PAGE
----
I didn’t laugh and I didn’t cry when I read about the controversy over the cycling lane in front of Mitchell Brothers store on Manson Avenue in Cranberry. I did shake my head and let out a sigh of irritation when I read the article [“City addresses cycling concern in Cranberry,” September 28], in which City of Powell River staff and council were touting the need for the safety of cyclists on our streets. How can one disagree with safety you would all ask, and I would agree. But when the safety issue is held high in such situations, one has to look at what is reasonable.
People have been parking in front of Mitchell Brothers since 1946 and on both sides of the street. Any business that depends on “driving home traffic” as Mitchell Brothers does, needs full access and that would mean parking on both sides of the street.
Something missing from this picture is the fact that this cycle lane ends on Manson Avenue just as soon as it passes the store.
Cyclists continuing down Manson no longer have this “safety-based cycling lane” as they pass the hotel and turn onto Cranberry Street.
The city would have us believe there would be cyclists run down in masses if this short cycling lane in front of this store were not in place when the truth is there are many streets that don’t have cycling lanes at all. It would be a simple matter to erect a sign stating “cycle lane ends ahead.”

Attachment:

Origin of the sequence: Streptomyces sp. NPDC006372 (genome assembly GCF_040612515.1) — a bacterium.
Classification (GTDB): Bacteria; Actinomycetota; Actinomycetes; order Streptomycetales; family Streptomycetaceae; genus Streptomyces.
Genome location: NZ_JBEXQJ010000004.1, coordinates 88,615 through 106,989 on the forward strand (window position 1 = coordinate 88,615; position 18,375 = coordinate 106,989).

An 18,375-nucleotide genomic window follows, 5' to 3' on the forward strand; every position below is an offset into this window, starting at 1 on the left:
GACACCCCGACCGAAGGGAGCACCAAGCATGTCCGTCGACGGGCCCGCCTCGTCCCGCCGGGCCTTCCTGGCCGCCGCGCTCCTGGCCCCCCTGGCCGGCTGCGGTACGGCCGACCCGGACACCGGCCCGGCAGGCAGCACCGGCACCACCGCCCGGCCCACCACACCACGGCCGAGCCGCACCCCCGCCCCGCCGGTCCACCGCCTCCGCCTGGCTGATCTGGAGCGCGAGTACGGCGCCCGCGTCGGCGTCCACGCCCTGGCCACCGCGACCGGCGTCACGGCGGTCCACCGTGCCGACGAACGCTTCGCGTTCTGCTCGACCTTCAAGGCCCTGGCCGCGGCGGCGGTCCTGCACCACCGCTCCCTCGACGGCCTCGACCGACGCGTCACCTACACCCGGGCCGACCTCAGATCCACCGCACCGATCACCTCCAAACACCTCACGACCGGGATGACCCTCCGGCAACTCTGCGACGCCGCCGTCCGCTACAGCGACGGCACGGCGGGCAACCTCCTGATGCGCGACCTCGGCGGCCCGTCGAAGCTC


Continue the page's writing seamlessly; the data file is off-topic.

Let people continue to park on either side in front of the store in order to run in and get their dinner supplies while cyclists proceed with caution as they always do.
This all takes on a whole different meaning when you look at our group’s continuing efforts to establish safety on that notorious stretch of Cranberry Street that runs around the North side of Cranberry Lake. This very narrow stretch of road is the only way for anyone to get around the north end of the lake. There are no sidewalks at this location and on one side of the road the embankment rises up immediately and on the other side it drops away immediately.
The result is that all cyclists and pedestrians, some with small children and some pushing baby carriages, must walk or bike on the road itself. And even stranger, the city is constantly resisting our attempts to have them reroute the hundreds of gravel trucks and logging trucks that regularly use this very narrow and dangerous stretch of road. These haulers are endangering anyone who is simply trying to use this route to get to the other side. Now that’s a real and obvious safety issue.
In retrospect, the wringing of hands regarding the short stretch of cycle lane in front of Mitchell Brothers is a true “tempest in a tea pot.”
Jerry Eskes is a Powell River resident.